Fossil fuel demand is likely to peak in the 2020s due to the rapid global energy transition to renewables and battery storage, a new report from Carbon Tracker Found. The results will be “colossal,” according to the London-based not-for-profit financial think tank.
Called 2020 Vision: Why You Should See Peak Fossil Fuels Coming, the report says that the global energy system is transitioning from a one based mainly on fossil fuels to one based mainly on renewable energy sources. “The shift will involve near-term peaking of fossil fuel demand, an S curve of renewable growth, and a long-term decline in demand for fossil fuels.”
Report author Kingsmill Bond, Carbon Tracker’s new energy strategist, identifies three factors driving the energy transition. One is that solar PV, wind, and battery storage costs are falling fast enough to compete with fossil fuels without requiring subsidies. Another is that emerging markets are driving growth in energy demand, and they are keen on seizing the opportunities that renewables can offer.
Government policies are also supporting these trends, Bond points out. “The global direction of policy is clear, notwithstanding recent retrenchment in the US,” he wrote. “Policymakers, especially in the large majority of countries that import fossil fuels, have every incentive to keep raising the regulatory pressure on fossil fuels, and will continue to do so.”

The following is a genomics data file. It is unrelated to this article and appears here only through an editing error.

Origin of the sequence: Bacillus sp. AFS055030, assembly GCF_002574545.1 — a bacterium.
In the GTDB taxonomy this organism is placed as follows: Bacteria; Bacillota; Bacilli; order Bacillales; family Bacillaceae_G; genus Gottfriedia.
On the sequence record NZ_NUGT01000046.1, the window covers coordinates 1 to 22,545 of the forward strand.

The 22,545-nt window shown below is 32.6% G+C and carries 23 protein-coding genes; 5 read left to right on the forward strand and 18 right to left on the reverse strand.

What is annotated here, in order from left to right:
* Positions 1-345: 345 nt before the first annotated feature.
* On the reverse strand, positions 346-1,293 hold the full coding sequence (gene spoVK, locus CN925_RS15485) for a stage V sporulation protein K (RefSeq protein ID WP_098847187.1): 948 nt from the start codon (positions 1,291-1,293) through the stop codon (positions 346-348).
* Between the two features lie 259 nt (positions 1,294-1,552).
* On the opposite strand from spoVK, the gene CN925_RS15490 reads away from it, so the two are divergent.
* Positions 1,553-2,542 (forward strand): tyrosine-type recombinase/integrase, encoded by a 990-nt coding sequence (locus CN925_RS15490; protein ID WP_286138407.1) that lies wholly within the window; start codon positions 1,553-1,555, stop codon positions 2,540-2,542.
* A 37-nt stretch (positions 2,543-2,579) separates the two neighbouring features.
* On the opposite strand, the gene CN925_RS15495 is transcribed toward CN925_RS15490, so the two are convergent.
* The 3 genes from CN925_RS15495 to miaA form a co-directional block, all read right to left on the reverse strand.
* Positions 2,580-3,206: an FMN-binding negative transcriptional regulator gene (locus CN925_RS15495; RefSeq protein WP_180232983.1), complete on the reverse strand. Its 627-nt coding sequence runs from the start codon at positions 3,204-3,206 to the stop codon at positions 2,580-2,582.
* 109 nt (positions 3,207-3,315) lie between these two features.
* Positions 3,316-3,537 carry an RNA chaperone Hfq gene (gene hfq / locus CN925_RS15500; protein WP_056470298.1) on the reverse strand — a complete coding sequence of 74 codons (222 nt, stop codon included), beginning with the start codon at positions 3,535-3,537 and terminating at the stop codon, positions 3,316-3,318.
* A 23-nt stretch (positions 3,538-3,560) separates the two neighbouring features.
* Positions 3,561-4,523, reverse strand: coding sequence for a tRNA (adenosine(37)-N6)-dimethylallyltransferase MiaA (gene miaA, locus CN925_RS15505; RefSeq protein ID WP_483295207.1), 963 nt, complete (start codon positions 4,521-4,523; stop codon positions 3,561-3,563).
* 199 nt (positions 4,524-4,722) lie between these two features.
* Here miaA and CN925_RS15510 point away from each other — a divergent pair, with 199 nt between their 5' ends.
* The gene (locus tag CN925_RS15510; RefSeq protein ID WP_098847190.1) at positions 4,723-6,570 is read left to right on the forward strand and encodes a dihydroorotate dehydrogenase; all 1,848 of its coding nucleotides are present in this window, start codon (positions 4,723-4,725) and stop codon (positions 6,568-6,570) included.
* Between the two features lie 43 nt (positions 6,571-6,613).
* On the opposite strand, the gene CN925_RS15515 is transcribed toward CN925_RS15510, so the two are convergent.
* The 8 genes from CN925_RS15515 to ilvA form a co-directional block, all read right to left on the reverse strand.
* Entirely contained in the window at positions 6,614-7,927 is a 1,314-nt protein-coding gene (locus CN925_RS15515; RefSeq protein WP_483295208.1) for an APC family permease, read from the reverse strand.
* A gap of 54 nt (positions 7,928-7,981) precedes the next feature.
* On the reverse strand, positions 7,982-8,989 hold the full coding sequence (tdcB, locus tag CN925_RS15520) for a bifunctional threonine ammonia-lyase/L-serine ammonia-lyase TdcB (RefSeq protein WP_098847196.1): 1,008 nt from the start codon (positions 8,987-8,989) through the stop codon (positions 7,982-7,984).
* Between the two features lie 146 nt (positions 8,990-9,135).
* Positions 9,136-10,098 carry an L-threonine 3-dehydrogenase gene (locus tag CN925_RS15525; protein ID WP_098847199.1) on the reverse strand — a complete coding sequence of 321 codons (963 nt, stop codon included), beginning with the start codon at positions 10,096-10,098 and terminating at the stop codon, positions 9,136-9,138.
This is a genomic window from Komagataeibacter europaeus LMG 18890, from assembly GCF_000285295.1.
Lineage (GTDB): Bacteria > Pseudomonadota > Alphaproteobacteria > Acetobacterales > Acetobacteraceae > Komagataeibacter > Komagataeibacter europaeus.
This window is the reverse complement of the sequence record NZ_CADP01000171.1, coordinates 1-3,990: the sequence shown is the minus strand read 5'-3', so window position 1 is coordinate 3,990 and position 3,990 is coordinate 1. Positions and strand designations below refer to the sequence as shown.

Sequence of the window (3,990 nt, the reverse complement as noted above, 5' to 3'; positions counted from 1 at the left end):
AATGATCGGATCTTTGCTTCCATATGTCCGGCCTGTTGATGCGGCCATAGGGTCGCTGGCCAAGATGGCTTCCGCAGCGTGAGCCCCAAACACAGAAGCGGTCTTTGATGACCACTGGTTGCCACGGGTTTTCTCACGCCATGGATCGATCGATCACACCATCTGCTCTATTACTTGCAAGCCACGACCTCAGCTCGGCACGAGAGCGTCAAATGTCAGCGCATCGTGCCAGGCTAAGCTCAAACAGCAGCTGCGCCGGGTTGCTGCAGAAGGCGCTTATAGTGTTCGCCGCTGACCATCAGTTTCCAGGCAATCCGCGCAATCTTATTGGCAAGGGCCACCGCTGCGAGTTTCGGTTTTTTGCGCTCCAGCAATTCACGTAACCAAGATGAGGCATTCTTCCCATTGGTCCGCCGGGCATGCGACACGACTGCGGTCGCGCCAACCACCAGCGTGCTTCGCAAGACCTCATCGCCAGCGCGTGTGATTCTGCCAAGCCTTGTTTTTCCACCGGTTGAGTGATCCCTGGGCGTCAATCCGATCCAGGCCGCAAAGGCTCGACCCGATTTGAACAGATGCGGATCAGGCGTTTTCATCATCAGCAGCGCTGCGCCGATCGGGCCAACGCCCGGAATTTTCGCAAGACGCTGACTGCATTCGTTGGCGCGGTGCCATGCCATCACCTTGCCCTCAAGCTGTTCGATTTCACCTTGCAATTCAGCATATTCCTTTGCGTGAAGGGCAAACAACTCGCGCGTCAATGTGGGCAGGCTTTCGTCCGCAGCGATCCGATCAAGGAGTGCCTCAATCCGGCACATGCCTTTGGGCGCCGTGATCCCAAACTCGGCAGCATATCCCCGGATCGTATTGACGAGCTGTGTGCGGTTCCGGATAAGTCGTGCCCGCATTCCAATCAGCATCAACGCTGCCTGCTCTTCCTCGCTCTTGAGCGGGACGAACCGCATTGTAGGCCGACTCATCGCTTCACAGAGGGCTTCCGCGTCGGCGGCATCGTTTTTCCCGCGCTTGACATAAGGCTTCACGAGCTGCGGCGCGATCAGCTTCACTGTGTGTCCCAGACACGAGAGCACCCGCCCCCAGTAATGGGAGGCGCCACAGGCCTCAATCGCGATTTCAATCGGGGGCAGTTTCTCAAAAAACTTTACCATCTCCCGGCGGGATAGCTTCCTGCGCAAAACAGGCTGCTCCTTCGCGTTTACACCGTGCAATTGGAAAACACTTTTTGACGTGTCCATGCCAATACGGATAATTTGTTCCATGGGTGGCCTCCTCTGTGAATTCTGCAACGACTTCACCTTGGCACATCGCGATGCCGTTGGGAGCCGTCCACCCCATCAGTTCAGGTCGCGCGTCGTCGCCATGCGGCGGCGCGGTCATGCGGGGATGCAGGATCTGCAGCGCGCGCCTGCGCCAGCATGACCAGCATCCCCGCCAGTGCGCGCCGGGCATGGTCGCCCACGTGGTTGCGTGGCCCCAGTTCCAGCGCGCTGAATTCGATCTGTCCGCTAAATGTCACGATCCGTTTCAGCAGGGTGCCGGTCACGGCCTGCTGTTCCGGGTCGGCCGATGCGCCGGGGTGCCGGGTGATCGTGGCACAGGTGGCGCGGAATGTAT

Bond predicts that solar and wind will displace all growth in fossil fuels. “With global energy demand expected to grow at 1 – 1.5% and solar and wind at 15 – 20% a year, fossil fuel demand will peak between 2020 and 2027, most likely 2023,” according to Carbon Tracker.
The think tank predicts far-reaching effects of the energy transition:
- The fossil fuel sector has invested an estimated $25 trillion in infrastructure and there will be systemic risk to financial markets as they seek to digest vast amounts of stranded assets
- The transition will directly affect companies that compose up to a quarter of equity indexes and debt markets, hitting banking, capital goods, transport and automotive sectors
- Fossil fuel exporting countries will suffer — Russia is one of 12 countries where fossil fuel rents account for 10% or more of GDP
“Investors anticipate, so they will typically react even before companies see peak demand,” Bond says. “This is what happened recently in the coal and European electricity sector transitions. We believe that investors will start to react faster as the energy transition works its way through the world’s capital markets.”